Director: Michael Anderson
Writers: Rosamond Marshall (novel); Robert Thom (screenplay)
Cast: Robert Wagner; Natalie Wood; Susan Kohner; George Hamilton; Pearl Bailey; Anne Seymour; Jack Mullaney; Onslow Stevens
A young couple Chad and Sarah are tested after a series of unfortunate events and the narrative takes off as they move to find a better life.
The film meanders on with that old melodramatic pace. The screenplay is nothing spectacular and the acting is a bit extra, but these outdated elements add to the film's charm and are to be expected when watching old school cinema.
The real life couple Natalie Wood and Robert Wagner have a natural chemistry that the director could have taken more advantage of. There are quite a few examples of this movie being slightly ahead of its time. The ‘moral melodrama’ which was the stuff of cinema in its time, is evaded but the film isn’t consistent in its radicality.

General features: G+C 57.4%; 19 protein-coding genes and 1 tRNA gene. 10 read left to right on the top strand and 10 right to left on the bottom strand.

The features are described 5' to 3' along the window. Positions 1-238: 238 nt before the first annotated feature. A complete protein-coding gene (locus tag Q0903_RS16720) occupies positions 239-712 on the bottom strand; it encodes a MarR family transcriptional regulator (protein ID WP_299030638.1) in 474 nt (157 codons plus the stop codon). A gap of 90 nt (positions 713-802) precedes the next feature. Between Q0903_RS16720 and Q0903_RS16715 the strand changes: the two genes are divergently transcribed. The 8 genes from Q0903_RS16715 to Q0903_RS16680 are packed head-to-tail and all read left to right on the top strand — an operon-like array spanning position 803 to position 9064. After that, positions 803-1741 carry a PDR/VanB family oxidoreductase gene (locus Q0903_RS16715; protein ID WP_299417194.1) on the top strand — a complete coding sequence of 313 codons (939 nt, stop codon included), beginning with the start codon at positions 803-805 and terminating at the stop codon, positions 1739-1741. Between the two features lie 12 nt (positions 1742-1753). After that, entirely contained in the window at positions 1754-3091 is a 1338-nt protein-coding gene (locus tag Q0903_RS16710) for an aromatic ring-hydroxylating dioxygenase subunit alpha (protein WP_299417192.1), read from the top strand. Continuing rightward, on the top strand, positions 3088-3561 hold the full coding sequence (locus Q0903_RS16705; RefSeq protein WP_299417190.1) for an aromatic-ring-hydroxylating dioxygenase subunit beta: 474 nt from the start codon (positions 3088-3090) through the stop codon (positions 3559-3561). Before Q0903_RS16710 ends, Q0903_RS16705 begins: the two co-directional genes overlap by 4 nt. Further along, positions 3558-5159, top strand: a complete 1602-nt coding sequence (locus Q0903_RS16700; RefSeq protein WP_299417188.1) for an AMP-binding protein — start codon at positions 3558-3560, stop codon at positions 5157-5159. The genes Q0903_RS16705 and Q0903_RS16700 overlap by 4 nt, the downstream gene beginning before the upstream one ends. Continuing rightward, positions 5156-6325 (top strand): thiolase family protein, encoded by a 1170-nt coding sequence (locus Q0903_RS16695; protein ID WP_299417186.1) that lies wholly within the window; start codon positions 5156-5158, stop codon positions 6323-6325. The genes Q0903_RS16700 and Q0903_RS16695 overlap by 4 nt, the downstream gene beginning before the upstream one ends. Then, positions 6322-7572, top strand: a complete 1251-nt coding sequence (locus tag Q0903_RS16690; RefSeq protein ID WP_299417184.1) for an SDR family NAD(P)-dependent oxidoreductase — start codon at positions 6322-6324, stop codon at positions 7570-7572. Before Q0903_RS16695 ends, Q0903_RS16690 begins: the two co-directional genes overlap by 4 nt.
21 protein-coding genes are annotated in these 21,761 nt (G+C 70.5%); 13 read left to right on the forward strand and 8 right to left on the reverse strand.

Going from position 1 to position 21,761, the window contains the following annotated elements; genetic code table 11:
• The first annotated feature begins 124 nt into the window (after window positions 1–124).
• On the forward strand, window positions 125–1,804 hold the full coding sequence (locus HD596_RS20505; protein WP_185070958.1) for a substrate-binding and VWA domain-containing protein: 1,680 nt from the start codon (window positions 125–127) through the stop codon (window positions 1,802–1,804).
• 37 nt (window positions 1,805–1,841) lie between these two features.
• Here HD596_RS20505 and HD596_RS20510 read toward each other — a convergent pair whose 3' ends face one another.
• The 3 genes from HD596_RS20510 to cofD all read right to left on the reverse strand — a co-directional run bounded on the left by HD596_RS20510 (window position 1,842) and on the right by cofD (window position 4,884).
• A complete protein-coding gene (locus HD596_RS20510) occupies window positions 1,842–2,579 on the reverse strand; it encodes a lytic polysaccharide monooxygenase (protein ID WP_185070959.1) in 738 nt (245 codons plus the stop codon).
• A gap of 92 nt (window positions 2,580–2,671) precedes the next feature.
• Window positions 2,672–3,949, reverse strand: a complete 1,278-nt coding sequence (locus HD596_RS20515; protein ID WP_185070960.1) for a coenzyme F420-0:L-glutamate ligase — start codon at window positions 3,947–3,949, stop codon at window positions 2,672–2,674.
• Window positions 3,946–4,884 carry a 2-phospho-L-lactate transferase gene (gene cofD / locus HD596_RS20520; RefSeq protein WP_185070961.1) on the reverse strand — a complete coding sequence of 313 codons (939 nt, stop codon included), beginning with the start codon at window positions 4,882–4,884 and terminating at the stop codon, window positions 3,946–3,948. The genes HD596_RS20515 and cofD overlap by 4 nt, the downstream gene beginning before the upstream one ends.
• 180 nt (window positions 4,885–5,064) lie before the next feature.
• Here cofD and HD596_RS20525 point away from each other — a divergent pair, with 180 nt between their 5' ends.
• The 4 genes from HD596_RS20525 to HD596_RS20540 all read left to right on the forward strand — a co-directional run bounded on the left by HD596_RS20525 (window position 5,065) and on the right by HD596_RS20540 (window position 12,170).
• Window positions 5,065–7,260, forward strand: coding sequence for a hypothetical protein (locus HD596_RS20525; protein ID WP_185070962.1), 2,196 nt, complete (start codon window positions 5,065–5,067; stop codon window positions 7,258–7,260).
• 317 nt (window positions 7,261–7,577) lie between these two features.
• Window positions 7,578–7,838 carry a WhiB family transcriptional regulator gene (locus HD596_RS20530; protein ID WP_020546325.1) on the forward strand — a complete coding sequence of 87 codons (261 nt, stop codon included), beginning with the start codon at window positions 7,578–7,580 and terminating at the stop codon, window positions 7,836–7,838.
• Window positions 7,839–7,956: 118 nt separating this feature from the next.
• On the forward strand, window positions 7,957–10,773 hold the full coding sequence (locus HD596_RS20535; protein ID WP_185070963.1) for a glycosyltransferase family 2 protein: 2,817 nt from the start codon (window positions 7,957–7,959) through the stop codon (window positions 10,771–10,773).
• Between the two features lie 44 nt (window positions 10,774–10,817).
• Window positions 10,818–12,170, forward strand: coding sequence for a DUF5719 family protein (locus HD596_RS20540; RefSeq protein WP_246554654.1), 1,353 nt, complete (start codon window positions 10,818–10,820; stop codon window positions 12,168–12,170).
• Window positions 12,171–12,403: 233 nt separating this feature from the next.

One could argue that the soulful Pearl Bailey saves the film. Bailey plays Ruby, a black singer who’s mourning the loss of her lover. Chad and Ruby find solace in each other which was a brave move for a film-maker in those days, but these tensions are glanced over, never developed. Bailey remains an appendage to the film in spite her captivating potential. Inevitably, the irresistibly young and beautiful white actors take center stage.
Put simply, the film tries to do some very cool things in somewhat lousy ways. The characters are flat , the accents are horrendous and the costumes are predictable. That being said, it’s easy to underrate this film. The melodrama remains charmingly nostalgic and the story, which is by no means happy, has a more tangible representation of love than even some contemporary films.
Watch it if you’re into the real sh*t.